LOUISVILLE, Ky. -- Lewis Burrell Sr. is living the railbird's fantasy. He wakes up one day and suddenly, magically, has so much money that the details just don't matter anymore. He doesn't have to get down on his knees and beg for an exacta. He doesn't have to shout himself hoarse as another investment wobbles down the stretch. He can buy the damn horses now. Buy 'em, bubba!
Five months ago, Burrell and his son, Louis Jr., took some of their family's sudden fortune, which is very sudden and very large, and bought some horses. Not just claimers, either. Not just fourth-race-on-Tuesday-at-Pimlico nags. "We're a flair family," Burrell, 51, said last week by his barn at Churchill Downs, standing in front of a white limo the length of Delaware. "We don't do things in a small way."
No. And they are everywhere, suddenly, big and everywhere in this game. They won the Kentucky Oaks last week with Lite Light, perhaps the country's best 3-year-old filly. They have a colt, Media Plan, being considered for the Preakness. They have seven 2-year-olds. They have two trainers, one of them Wayne Lukas. They bought their first horse just five months ago, but already they are big, Big, BIG.
The railbird's fantasy: jumping over the rail and running to the winner's circle. Burrell dreamed about it as he played the horses for 30 years, winning some, losing more than some, the gamble always a thrill. Then he awoke one day last year and the youngest of his seven kids was the hottest rap singer in the country, and suddenly there was money everywhere, and suddenly there was more to racing than just the play.
Yes. Jumping over the rail and running to the winner's circle. Ducking into the barn to confer with Lukas. Going to the yearling sales. Talking about taking your horses to the Preakness, the Belmont. "All thanks to Stanley," Burrell said, smiling. "He likes to be called 'Hammer' now, but I still call him Stanley. I can do that. I'm his dad."
If you hadn't guessed by now, the youngest of Burrell's kids, Stanley, is known in the papers as M.C. Hammer. The family wasn't hurting before Stanley made it big; their father has earned a reasonable wage for years managing a legal casino in California, providing a healthy, middle-class home. But things are different now, different in that only-in-America way. "Everywhere I go," Burrell said, pointing to the limo, "I ride in a car that big."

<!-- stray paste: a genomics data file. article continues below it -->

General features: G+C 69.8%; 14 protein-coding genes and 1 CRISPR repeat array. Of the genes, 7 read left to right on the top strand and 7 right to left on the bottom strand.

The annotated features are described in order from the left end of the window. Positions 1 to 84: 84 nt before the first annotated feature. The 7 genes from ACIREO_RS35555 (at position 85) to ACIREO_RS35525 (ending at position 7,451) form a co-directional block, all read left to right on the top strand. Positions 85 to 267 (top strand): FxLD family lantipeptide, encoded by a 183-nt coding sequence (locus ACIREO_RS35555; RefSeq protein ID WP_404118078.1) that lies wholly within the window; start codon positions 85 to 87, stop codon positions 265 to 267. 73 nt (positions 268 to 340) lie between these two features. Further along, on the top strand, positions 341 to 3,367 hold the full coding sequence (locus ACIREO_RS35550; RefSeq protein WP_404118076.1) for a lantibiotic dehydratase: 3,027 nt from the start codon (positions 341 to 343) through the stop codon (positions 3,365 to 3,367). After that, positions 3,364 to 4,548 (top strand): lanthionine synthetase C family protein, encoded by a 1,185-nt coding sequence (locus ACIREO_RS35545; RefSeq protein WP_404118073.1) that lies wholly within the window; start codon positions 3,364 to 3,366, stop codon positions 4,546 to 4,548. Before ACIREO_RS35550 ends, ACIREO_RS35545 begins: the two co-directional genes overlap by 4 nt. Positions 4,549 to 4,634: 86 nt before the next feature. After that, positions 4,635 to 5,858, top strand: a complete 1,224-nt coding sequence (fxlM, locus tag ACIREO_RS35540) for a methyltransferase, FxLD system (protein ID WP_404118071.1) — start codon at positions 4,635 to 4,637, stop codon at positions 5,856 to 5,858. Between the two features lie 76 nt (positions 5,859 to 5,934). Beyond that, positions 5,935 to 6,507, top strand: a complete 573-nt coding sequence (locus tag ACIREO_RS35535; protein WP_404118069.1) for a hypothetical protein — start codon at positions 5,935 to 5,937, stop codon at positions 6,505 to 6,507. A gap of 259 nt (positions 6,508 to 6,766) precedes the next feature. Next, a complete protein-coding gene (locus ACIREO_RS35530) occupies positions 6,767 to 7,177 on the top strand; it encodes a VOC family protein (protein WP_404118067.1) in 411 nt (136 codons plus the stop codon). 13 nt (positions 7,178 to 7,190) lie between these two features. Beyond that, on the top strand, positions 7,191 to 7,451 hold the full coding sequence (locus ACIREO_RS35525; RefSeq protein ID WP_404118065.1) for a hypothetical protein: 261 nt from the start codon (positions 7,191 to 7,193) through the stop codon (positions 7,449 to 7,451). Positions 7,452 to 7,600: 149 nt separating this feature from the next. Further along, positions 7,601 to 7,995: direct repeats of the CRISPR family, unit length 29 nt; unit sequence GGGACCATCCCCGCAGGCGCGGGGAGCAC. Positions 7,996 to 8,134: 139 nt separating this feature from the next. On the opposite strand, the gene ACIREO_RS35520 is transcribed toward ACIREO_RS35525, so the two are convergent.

He is a short man with a big, round belly -- "I used to be a good dancer, but that was 150 pounds ago" -- and a pleasant, wise manner. He moved to Oakland from a little town in Louisiana when he was 16, to live with his mother ("my grandmother raised me") and started playing the horses a few years later at old Tanforan Park in the Bay area.
"I was managing an apartment building in West Oakland and my barber lived around the corner, and every time I went for a cut we'd play the daily double," he said. "He'd pick one and I'd pick one. But we sent the money out to the track with a guy we didn't trust. So I started taking the money out to the track myself, and each time I stayed a little bit longer."
He also started having kids and didn't stop until he had four boys and three girls. The oldest went to high school with Rickey Henderson. "Rickey was over at our house all the time," he said. "They used to play cards. Not for money, of course. And we still see Rickey all the time. Most of my children's friends are athletes and entertainers."
Louis Jr. was the Oakland Athletics' first batboy 20 years ago. Stanley also worked for the A's; he started out as a batboy, but owner Charlie Finley made him a vice president when he was 13. "Everybody makes a lot out of that now," Burrell said, "but I think Finley was just thumbing his nose at baseball, showing them that, you know, even a child could run a team."
Stanley was a talented baseball player in high school, but soon turned to rap music. Stanley's father grew up listening to rhythm-and-blues -- "B.B. King, the Drifters, the Dells" -- but was impressed with the new direction his son was taking.
"He'd come by the house and take me out for a drive and play me his songs, letting me know what he was up to," Burrell said. "I taught my kids never to be afraid to challenge things. My friends all said, 'Aw, if you've heard one rapper, you've heard them all.' I always told them Stanley was different."
He was, and soon the money was cascading in and life was limos and private planes. It was on such a flight last December that Burrell mentioned to Louis Jr. that they should do something about their mutual love for racing. They bought a couple of claimers first, "just to see what owning was all about." One of their first purchases won $50,000 and three races, and they were hooked. Now they own 15 horses.
Stanley has shown only a small interest in racing so far, but Burrell expects that to change. "He's just busy right now," he said. "He came out with us one day to Golden Gate Fields and he saw that this isn't just a toy for us, that we're approaching this the same way we approached the music business: very seriously."
Indeed. They have the look of a racing family that is going to be around for good. With seven 2-year-olds in their stable and Wayne Lukas as a trainer, their chances of making the Kentucky Derby are better than many. "It's what every horseplayer dreams about, getting a horse and making the Derby," Burrell said. How very proper.